26. Fehniger, T.A.; Caligiuri, M.A. Interleukin 15: Biology and relevance to human disease. Blood 2001, 97, 14–32, doi:10.1182/blood.v97.1.14.
  27. Tagaya, Y.; Kurys, G.; Thies, T.A.; Losi, J.M.; Azimi, N.; Hanover, J.A.; Bamford, R.N.; Waldmann, T.A. Generation of secretable and nonsecretable interleukin 15 isoforms through alternate usage of signal peptides. Proc. Natl. Acad. Sci. USA 1997, 94, 14444–14449, doi:10.1073/pnas.94.26.14444.
  28. Tan, X.; Lefrançois, L. Novel IL-15 isoforms generated by alternative splicing are expressed in the intestinal epithelium. Genes Immun. 2006, 7, 407–416, doi:10.1038/sj.gene.6364314.
  29. Gaggero, A.; Azzarone, B.; Andrei, C.; Mishal, Z.; Meazza, R.; Zappia, E.; Rubartelli, A.; Ferrini, S. Differential intracellular trafficking, secretion and endosomal localization of two IL-15 isoforms. Eur. J. Immunol. 1999, 29, 1265–1274, doi:10.1002/(sici)1521-4141(199904)29:04<1265::Aid-immu1265>3.0.Co;2-v.
  30. Waldmann, T.A. The Shared and Contrasting Roles of IL2 and IL15 in the Life and Death of Normal and Neoplastic Lymphocytes: Implications for Cancer Therapy. Cancer Immunol. Res. 2015, 3, 219–227, doi:10.1158/2326-6066.CIR-15-0009.
  31. Cao, X.; Kozak, C.A.; Liu, Y.J.; Noguchi, M.; O’Connell, E.; Leonard, W.J. Characterization of cDNAs encoding the murine interleukin 2 receptor (IL-2R) gamma chain: Chromosomal mapping and tissue specificity of IL-2R gamma chain expression. Proc. Natl. Acad. Sci. USA 1993, 90, 8464–8468, doi:10.1073/pnas.90.18.8464.
  32. Gruss, H.J.; Scott, C.; Rollins, B.J.; Brach, M.A.; Herrmann, F. Human fibroblasts express functional IL-2 receptors formed by the IL-2R alpha- and beta-chain subunits: Association of IL-2 binding with secretion of the monocyte chemoattractant protein-1. J. Immunol. 1996, 157, 851–857.
  33. Lin, J.X.; Leonard, W.J. The immediate-early gene product Egr-1 regulates the human interleukin-2 receptor beta-chain promoter through noncanonical Egr and Sp1 binding sites. Mol. Cell. Biol. 1997, 17, 3714–3722, doi:10.1128/mcb.17.7.3714.
  34. Ramirez, K.; Chandler, K.J.; Spaulding, C.; Zandi, S.; Sigvardsson, M.; Graves, B.J.; Kee, B.L. Gene deregulation and chronic activation in natural killer cells deficient in the transcription factor ETS1. Immunity 2012, 36, 921–932, doi:10.1016/j.immuni.2012.04.006.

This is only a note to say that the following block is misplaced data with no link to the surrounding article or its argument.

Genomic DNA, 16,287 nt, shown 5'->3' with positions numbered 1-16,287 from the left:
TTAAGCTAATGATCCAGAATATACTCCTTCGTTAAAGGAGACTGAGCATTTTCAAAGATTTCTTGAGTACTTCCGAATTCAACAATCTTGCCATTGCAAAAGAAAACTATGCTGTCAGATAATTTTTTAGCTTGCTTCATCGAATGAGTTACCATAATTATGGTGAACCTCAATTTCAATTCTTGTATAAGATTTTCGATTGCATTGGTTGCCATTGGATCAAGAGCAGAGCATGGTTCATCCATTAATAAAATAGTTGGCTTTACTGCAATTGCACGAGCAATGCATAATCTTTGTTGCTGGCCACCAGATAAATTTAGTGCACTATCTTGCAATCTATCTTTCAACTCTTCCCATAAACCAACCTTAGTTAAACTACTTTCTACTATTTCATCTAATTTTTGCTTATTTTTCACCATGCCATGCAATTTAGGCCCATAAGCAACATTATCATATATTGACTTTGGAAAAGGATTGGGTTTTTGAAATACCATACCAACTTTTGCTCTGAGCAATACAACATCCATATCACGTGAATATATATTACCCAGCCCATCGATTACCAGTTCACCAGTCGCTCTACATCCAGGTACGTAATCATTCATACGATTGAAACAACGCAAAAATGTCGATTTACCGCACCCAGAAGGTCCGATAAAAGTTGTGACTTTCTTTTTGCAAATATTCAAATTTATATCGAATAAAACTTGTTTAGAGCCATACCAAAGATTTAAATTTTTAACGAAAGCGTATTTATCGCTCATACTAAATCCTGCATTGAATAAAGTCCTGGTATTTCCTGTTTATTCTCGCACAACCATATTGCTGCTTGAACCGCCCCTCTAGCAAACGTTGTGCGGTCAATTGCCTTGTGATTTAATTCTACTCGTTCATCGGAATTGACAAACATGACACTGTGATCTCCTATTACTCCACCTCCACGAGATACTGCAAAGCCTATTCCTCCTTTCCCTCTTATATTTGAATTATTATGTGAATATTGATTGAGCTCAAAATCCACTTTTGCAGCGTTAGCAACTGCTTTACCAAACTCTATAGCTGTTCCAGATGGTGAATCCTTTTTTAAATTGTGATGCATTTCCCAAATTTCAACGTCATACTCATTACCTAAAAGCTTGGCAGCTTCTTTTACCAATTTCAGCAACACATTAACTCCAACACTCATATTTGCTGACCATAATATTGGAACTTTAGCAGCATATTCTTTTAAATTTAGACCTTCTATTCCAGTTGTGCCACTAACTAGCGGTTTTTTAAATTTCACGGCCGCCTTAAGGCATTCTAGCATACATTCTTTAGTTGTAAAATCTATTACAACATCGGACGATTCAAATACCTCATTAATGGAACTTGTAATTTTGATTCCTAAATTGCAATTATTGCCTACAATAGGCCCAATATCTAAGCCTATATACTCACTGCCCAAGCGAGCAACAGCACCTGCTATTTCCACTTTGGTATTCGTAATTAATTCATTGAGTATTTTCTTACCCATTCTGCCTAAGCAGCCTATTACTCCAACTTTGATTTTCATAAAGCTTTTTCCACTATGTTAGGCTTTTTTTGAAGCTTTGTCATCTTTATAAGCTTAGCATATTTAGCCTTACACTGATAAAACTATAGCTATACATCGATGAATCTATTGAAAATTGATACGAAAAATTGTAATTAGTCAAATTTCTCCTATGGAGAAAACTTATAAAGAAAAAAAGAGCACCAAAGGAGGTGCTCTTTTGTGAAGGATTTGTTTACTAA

35. Sowell, R.T.; Goldufsky, J.W.; Rogozinska, M.; Quiles, Z.; Cao, Y.; Castillo, E.F.; Finnegan, A.; Marzo, A.L. IL-15 Complexes Induce Migration of Resting Memory CD8 T Cells into Mucosal Tissues. J. Immunol. 2017, 199, 2536–2546, doi:10.4049/jimmunol.1501638.
  36. Hong, C.; Luckey, M.A.; Ligons, D.L.; Waickman, A.T.; Park, J.Y.; Kim, G.Y.; Keller, H.R.; Etzensperger, R.; Tai, X.; Lazarevic, V.; et al. Activated T cells secrete an alternatively spliced form of common γ-chain that inhibits cytokine signaling and exacerbates inflammation. Immunity 2014, 40, 910–923, doi:10.1016/j.immuni.2014.04.020.
  37. Gesbert, F.; Malardé, V.; Dautry-Varsat, A. Ubiquitination of the common cytokine receptor gammac and regulation of expression by an ubiquitination/deubiquitination machinery. Biochem. Biophys. Res. Commun. 2005, 334, 474–480, doi:10.1016/j.bbrc.2005.06.121.
  38. Driesen, J.; Popov, A.; Schultze, J.L. CD25 as an immune regulatory molecule expressed on myeloid dendritic cells. Immunobiology 2008, 213, 849–858, doi:10.1016/j.imbio.2008.07.026.
  39. Nakamura, Y.; Russell, S.M.; Mess, S.A.; Friedmann, M.; Erdos, M.; Francois, C.; Jacques, Y.; Adelstein, S.; Leonard, W.J. Heterodimerization of the IL-2 receptor beta- and gamma-chain cytoplasmic domains is required for signalling. Nature 1994, 369, 330–333, doi:10.1038/369330a0.
  40. Takeshita, T.; Asao, H.; Ohtani, K.; Ishii, N.; Kumaki, S.; Tanaka, N.; Munakata, H.; Nakamura, M.; Sugamura, K. Cloning of the gamma chain of the human IL-2 receptor. Science 1992, 257, 379–382, doi:10.1126/science.1631559.